The FEC Blows it Again: Fails to Act Against Former SC Senate Candidate Alvin Greene
More than two years ago, CREW filed a complaint with the Federal Election Commission (FEC) against then-Senate candidate Alvin M. Greene. Mr. Greene, who has long since faded from public memory, had his 15 minutes of fame after he won the South Carolina Democratic Senate primary and challenged incumbent Republican Senator Jim DeMint. Mr. Greene had no previous political experience or involvement and, in fact, had no discernible source of income. Nevertheless, in March 2010 he had written a $10,000 check to cover the filing fees.
CREW searched FEC records and discovered Mr. Greene’s campaign committee had failed to file any of the forms required in connection with a federal candidacy. He had not registered with the FEC as a candidate or designated a principal campaign committee and he had not filed any financial disclosure reports.
This seemed like a fairly simple case, and the legal violations clear cut. But the FEC never ceases to amaze us with its stunning inability to handle even seemingly uncontroversial matters.
The FEC General Counsel’s Legal and Factual Analysis concluded that Mr. Greene had been a candidate under the law and had failed to file the required statement of organization and disclosure reports. Therefore, in February 2011, the Commission found reason to believe Mr. Greene and his campaign committee violated campaign finance law.
After the investigation, the General Counsel concluded that although Mr. Greene and his campaign committee had violated the Federal Election Campaign Act, the evidence indicated he had raised and spent less than $15,000 on his campaign, that he was not involved with any spending by others on behalf of his candidacy, and that no third party had paid anyone working on his behalf. Given the circumstances, the General Counsel recommended the Commission take no further action with regard to Mr. Greene and his campaign committee other than to issue a letter of caution to both, and close the file.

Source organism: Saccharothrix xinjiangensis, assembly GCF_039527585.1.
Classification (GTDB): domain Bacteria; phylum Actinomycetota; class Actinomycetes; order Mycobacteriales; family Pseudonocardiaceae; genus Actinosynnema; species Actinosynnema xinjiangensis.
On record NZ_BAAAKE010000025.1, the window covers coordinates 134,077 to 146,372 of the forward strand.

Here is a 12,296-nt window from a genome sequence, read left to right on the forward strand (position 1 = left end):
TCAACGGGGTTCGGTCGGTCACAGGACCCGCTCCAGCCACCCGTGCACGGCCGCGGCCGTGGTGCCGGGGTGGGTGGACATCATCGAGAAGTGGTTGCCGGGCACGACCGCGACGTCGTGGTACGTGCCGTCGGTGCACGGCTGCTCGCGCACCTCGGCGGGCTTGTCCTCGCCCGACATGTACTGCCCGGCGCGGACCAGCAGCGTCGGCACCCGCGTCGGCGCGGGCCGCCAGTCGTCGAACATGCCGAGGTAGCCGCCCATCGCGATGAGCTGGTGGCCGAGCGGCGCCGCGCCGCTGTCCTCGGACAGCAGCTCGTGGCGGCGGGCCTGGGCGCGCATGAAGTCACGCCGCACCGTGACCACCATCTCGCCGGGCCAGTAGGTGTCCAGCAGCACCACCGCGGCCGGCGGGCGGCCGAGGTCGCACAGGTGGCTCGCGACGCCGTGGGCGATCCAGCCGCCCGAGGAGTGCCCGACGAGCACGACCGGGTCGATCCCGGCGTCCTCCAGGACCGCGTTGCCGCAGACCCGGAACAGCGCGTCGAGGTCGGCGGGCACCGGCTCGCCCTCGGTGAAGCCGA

This seems like a pretty low-key, but rational, response to blatant legal violations by a major party candidate who ran for a seat in the U.S. Senate. But when is the FEC rational? For reasons that remain secret, the Commission was — as is so often the case — equally divided on whether to approve the recommendations and, as a result, simply closed the file on November 28, 2012. It took the Commission over two years to do exactly nothing. When will President Obama say enough is enough and finally appoint new commissioners? We’re waiting.